This book would be appropriate for the fourth and fifth grade. There is a lot of dialogue and writing on each page that may be harder for younger students to follow along. The story is about a slave girl named Sweet Clara who has to leave her mother to work on a Plantation at a young age. She always dreams about reuniting with her mother again. One day she hears people talking about the Underground Railroad and how they help slaves runaway. The only problem is that they do not have a map. So, Sweet Clara begins to create a map by making a quilt. She carefully listens in on conversations to hear about where certain fields and rivers are. At the end she memorizes the quilt and finds her way to her mother and freedom. Uses in classroom:- Lesson on slavery.-Teach children to make a map.- The class can make quilt. Each student will design a part of the quilt by sewing something special to them on it.
This book is a Caldecott Honor Book that is appropriate for the grades pre-k through third. The book is filled with pictures and is not too long. The story is about Strega Nona, a witch who takes care of her town with magic. Strega Nona is getting old and so she decides to hire Big Anthony to take care of her house work. Her only rule is that he must not touch the pasta pot. One day Big Anthony sees Strega Nona use the pasta pot to make dinner. He brags to the town and shows off the pasta pot when she is out of town but he does not know how to stop the pot from making pasta. At the end, as a punishment Strega Nona makes him eat all the pasta out of the town. Uses in the classroom:-Discuss the moral of the story which is that we shouldn't touch things that we are told not to.- Have children make a text to world connection. Have them discuss a time when they touched something they were not supposed to and got in trouble.-As a fun activity I would give children a picture of a pot and have them draw a food that the pot will make. Something that they would never get sick of.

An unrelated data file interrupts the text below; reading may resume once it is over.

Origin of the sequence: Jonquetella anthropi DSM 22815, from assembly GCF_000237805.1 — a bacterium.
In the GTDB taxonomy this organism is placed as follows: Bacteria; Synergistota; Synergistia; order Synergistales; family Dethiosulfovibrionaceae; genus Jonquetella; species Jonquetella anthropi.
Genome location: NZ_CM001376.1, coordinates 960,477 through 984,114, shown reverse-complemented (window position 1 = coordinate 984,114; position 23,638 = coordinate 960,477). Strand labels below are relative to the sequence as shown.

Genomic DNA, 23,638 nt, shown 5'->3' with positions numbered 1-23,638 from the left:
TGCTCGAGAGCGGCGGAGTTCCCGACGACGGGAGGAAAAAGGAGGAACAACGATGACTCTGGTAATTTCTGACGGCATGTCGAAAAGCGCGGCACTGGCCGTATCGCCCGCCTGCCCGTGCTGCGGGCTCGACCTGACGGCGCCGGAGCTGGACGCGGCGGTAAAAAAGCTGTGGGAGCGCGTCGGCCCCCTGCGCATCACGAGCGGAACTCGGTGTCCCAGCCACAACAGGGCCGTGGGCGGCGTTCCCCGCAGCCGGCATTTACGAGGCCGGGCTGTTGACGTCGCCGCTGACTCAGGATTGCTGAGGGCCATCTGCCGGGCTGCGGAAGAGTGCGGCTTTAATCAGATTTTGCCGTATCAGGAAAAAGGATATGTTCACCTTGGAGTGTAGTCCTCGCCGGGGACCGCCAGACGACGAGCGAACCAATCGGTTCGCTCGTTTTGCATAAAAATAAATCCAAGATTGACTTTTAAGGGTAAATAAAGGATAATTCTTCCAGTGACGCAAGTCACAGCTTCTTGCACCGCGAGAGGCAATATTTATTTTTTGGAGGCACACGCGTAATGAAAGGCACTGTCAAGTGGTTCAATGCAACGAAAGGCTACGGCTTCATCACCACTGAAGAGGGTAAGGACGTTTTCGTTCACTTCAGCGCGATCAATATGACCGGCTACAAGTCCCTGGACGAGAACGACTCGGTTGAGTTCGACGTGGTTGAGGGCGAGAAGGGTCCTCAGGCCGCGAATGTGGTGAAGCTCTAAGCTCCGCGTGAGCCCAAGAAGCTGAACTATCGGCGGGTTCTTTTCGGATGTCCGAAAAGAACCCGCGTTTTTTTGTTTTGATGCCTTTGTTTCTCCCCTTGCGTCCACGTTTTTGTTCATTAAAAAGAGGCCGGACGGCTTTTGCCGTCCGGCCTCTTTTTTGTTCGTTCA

This book is appropriate for the grades pre-k through second. Sylvester Duncan is a donkey that lives with his parents in Oatsdale. His hobby is to collect unusual pebbles. One day he finds a magical red pebble that grants him his every wish. On his way home to show his parents he becomes startled by a lion and wishes to turn into a rock. Sylvester is no longer holding the pebble and so he cannot wish himself to turn back into a donkey. Mr. and Mrs. Duncan go searching everywhere for Sylvester but are unable to find him. Seasons pass and finally, one spring day Mr. and Mrs. Duncan decide to have a picnic on Strawberry hill on top of Sylvester! Mr. Duncan finds the red pebble next to the rock and puts it on top of Sylvester. Sylvester wishes to be a donkey again and is reunited with his family. At the end the Duncan family decides to put the pebble away because they have everything they need. Uses in the Classroom:- I would have students write out three wishes they would make if they had a magic pebble.- Discuss the moral of the story, be happy with what you have. - I would have students write out three things they are lucky to have in their lives.- As an art activity I would bring in pebbles and paint so that children can make their own magic pebbles.